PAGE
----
The northwestern part of the United States is known for its beauty, and one of the things that makes it so gorgeous is the number of trees planted throughout each state. Oregon is no different, and its native trees include the big leaf maple, red alder, oak, dogwood, and of course, pine trees. These and other trees are very sturdy in nature, which makes them perfect for growing in this part of the country.
Native trees in any state provide numerous advantages for gardeners, homeowners, and municipalities, because they tend to be low-maintenance, drought-tolerant, and attract pollinators that include butterflies. Native trees are attractive and usually stick around for many years, and since every state has its own department that lends advice and assistance for growing these trees, it is super-easy to learn how to care for them.
Pine trees in Oregon are not that difficult to find because they can be found throughout the state, and you don’t need to be a professional gardener or arborist to keep these beautiful trees in your yard. If you’d like to learn more about the different pine trees available throughout the state of Oregon, below is a list of them to help you get started.
1. Ponderosa Pine (Pinus ponderosa)
Ponderosa pine trees are very attractive and large — up to 230 feet tall or higher and circumferences of up to 27 feet — which is why they are often found in public gardens and parks. The tallest Ponderosa pine was recorded at 268 feet, which makes it the second-tallest tree next to the sugar pine.
Its beauty comes from its bright-green needles and brownish-black bark, and it looks amazing in gardens and public parks, as well as on office properties and in homeowner yards.
2. Lodgepole Pine (Pinus contorta)
Also known as the twisted or shore pine tree, the needles on this tree are very resinous and the cones have scales with prickles on them. Their branches are very strong and the trees themselves usually grow 130-160 feet in height. The branches also give the trees an elegant look because they are thick and hang down, making them also very difficult to break.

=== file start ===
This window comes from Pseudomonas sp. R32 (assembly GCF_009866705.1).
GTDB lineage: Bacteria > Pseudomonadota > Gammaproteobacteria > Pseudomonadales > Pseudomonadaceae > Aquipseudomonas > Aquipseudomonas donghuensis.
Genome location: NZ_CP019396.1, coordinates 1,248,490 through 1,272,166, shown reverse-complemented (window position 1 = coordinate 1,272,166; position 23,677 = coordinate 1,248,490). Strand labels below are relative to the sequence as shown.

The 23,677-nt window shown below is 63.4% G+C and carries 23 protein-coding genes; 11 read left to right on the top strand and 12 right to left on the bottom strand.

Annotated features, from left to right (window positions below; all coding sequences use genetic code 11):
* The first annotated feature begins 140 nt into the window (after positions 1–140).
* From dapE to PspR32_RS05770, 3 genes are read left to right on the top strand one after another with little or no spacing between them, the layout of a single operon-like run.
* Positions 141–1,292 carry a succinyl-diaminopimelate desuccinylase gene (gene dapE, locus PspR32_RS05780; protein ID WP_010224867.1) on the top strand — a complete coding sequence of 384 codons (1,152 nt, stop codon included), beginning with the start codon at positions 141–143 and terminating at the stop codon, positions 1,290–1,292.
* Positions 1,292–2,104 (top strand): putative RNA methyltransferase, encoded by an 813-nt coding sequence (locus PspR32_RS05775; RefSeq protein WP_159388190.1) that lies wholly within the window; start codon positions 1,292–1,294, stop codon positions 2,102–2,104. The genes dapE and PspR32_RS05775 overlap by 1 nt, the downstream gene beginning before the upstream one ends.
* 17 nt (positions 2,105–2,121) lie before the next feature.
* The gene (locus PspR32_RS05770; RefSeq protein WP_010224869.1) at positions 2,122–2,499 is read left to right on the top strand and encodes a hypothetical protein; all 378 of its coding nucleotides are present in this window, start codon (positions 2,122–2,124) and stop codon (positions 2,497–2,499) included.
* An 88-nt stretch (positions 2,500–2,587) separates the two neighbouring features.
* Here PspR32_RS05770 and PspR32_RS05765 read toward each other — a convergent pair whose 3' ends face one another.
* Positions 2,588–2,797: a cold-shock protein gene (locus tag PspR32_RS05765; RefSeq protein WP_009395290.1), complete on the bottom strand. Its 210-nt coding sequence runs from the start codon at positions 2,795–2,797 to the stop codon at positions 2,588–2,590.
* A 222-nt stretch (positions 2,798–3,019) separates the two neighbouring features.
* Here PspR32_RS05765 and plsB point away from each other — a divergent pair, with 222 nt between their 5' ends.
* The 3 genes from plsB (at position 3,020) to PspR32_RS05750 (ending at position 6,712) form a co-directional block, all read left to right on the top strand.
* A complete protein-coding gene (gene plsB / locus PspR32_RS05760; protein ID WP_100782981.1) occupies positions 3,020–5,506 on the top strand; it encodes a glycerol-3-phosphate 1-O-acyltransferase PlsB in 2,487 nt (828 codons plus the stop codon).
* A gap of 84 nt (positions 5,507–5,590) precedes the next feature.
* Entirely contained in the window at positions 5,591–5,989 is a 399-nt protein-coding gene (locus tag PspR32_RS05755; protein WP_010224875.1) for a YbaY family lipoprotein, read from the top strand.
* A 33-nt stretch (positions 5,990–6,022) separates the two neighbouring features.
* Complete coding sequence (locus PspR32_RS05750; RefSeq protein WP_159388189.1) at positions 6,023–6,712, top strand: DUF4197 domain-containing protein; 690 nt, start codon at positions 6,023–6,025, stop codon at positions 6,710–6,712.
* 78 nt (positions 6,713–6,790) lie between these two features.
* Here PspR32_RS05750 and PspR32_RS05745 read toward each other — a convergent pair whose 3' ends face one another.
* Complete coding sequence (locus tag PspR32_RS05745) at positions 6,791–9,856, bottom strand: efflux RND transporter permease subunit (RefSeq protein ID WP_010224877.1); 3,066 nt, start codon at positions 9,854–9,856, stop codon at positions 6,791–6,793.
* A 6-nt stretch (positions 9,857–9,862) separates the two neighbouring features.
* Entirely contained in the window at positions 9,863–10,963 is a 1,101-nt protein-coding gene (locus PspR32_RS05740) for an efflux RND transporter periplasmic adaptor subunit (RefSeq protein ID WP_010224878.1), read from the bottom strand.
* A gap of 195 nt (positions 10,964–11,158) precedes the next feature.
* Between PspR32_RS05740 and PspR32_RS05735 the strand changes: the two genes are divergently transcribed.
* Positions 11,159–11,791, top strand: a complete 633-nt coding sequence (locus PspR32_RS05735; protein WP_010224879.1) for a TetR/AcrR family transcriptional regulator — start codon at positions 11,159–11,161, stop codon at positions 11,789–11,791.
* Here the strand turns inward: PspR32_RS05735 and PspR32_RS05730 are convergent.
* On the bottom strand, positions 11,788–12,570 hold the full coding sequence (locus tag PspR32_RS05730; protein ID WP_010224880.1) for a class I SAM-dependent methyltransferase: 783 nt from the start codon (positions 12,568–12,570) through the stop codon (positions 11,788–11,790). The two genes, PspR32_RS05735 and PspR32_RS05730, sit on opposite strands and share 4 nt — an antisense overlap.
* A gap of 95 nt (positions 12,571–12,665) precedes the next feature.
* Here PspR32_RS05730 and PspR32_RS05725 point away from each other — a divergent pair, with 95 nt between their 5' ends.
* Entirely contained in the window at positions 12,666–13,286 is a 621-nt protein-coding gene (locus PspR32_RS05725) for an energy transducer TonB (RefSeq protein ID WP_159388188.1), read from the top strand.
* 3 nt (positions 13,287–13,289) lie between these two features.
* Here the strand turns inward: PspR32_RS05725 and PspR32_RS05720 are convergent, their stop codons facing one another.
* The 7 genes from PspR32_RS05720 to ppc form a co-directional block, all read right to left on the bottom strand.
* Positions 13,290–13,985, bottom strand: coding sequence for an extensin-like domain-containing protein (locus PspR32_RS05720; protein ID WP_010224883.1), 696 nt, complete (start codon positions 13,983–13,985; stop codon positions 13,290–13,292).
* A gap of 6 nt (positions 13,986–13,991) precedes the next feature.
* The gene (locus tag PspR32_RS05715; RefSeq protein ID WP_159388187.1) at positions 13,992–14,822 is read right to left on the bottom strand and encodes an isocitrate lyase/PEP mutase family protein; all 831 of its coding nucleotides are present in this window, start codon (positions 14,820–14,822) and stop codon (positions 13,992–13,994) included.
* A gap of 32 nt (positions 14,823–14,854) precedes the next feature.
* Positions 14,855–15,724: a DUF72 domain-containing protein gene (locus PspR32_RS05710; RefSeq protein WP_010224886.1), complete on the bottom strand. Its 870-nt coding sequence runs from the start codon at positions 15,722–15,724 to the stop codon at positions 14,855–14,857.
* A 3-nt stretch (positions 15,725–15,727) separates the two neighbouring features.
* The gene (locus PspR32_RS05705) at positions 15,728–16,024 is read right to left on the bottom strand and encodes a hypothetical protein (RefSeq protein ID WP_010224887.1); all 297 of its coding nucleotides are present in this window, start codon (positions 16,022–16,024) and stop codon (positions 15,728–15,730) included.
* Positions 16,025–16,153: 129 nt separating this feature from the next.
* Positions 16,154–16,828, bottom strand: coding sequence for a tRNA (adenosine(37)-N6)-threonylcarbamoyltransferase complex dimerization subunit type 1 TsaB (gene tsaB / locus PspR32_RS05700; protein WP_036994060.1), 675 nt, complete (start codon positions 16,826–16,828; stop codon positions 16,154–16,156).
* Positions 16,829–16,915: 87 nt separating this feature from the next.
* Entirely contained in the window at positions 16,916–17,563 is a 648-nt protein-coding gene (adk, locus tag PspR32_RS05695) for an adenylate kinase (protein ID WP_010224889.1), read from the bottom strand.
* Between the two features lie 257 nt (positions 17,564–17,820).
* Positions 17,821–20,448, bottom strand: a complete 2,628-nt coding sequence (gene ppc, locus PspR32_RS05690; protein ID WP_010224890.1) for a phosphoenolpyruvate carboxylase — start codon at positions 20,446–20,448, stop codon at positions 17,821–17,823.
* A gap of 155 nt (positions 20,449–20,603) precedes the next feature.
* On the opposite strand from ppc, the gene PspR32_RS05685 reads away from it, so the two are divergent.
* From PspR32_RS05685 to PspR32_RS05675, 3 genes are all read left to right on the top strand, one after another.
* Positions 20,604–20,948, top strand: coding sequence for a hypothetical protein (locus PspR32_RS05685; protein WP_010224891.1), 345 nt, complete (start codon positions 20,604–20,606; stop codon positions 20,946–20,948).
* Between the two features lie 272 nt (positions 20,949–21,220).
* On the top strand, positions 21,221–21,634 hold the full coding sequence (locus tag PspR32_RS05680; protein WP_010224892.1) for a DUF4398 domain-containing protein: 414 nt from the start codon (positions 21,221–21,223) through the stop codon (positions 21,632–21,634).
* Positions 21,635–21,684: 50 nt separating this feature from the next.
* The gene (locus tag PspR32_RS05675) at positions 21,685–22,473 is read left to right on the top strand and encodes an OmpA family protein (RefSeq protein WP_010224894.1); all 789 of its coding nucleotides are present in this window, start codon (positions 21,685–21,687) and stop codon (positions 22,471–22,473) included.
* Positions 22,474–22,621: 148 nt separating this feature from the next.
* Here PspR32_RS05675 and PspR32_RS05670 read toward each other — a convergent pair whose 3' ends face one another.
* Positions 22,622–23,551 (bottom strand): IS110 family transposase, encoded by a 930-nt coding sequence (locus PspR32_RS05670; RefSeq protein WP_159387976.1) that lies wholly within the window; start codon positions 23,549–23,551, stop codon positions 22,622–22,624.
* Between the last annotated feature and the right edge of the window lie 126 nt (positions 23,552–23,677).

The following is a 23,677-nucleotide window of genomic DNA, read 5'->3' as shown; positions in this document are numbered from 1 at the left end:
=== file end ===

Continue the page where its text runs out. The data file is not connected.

Best of all, the Lodgepole pine tree has many uses, including construction, medicinal uses, and many other projects that require a strong wood. There are four subspecies in this group of trees, and you can even find Lodgepole shrubs that only get to around 10 feet high if you like.
3. Jeffrey Pine (Pinus jeffreyi)
Also called the yellow pine or black pine, the Jeffrey pine is found mostly in California and southwestern Oregon, among a few other places, and it is named for John Jeffrey, who was a botanist documenter. The tree gets from 80 to 130 feet in height and has needle-like leaves that grow in groups of three.
Similar to the Ponderosa pine, you can tell the difference by the cones, because the scale barbs point inward on the Jeffrey cones and, therefore, they are soft when you rub them. It is the opposite for the Ponderosa pine, as their barbs point outward and so the cones are prickly instead of smooth.
4. Sugar Pine (Pinus lambertiana Douglas)
With the largest cones of any of the conifer trees, the sugar pine can also be called the sugar cone pine tree, and it grows from 130 to 195 feet in height. Their exceptionally large cones can get up to 20 inches in length, making them quite noticeable. Yosemite National Park is home to the largest sugar cone pine tree, which is recorded at 273 feet. Others have gotten up to 250 feet and taller, so these trees are certainly eye-catching trees.
5. Washoe Pine (Pinus washoensis)
Found only in California, Oregon, and Nevada, the Washoe pine tree is a variation of the Ponderosa pine. It is quite large, getting up to 130 feet in height and up to five feet in diameter. The oldest recorded Washoe pine is found in Nevada and is 300 years old. The twigs are reddish-orange to gray in color, and the needles are dark-green and four to six inches in length.
These pine trees are very useful because they are great for watershed management and for erosion control. If you peel the bark away, the twigs can even be used for medicinal purposes.
6. White Bark Pine (Pinus albicaulis Engelm.)
White bark pine trees can be called the white or creeping pine tree, and their female cones get to roughly three inches long and are dark purple when they are fully mature. Wildlife feasts on the trees’ seeds, and the only way to tell the difference between this tree and others — including the Lodgepole, Jeffrey, and Ponderosa pines — is to look at them very close.
White bark pine trees are native to the mountainous areas of the northwestern United States and certain parts of Canada.